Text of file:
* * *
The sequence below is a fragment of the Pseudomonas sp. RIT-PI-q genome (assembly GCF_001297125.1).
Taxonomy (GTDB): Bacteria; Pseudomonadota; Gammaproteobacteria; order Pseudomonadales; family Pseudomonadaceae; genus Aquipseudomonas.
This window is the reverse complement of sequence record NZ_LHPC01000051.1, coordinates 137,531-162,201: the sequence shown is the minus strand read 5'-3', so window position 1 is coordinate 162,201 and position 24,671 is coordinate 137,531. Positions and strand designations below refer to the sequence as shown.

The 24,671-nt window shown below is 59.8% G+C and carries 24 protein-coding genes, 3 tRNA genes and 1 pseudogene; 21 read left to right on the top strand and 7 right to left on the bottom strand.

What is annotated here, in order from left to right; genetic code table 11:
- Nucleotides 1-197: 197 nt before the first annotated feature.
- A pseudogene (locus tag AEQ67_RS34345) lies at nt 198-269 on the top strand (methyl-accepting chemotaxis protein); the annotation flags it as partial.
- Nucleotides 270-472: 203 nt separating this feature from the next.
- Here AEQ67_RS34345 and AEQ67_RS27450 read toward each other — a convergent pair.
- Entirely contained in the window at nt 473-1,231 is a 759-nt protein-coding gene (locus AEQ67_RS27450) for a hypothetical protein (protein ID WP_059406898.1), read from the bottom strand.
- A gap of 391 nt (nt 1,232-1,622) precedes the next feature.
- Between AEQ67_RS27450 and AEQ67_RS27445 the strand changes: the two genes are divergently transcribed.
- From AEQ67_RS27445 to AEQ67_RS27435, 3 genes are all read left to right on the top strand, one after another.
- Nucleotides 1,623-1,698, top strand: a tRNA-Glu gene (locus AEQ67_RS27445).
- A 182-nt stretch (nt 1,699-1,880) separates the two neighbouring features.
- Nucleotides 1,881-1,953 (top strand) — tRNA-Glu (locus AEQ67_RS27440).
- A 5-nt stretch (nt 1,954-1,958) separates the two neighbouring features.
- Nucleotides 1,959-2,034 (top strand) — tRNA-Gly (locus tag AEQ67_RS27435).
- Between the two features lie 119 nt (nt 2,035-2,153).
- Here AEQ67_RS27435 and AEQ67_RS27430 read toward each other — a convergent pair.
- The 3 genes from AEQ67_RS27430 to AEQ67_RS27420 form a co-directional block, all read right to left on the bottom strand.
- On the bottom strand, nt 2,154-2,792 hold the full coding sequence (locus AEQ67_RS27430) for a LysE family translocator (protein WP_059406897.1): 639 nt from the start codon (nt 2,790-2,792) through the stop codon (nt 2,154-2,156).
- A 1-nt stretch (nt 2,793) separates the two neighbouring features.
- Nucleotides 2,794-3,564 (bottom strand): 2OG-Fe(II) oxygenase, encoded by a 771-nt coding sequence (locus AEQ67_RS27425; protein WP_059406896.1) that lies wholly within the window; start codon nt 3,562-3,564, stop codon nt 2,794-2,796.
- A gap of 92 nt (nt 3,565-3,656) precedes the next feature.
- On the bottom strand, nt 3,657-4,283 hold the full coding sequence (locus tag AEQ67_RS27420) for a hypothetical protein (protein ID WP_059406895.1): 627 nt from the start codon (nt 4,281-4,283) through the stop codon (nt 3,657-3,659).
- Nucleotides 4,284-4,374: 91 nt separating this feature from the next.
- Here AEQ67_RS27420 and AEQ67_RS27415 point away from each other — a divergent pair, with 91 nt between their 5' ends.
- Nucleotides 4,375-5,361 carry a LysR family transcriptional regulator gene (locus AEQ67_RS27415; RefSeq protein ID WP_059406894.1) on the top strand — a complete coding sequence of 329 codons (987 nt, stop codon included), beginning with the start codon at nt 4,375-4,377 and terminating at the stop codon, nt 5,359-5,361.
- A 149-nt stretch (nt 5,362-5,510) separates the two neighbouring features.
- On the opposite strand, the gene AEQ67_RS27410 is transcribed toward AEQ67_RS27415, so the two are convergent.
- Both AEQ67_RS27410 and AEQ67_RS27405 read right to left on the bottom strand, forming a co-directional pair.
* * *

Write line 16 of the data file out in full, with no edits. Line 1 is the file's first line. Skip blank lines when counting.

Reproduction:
- Nucleotides 1,881-1,953 (top strand) — tRNA-Glu (locus AEQ67_RS27440).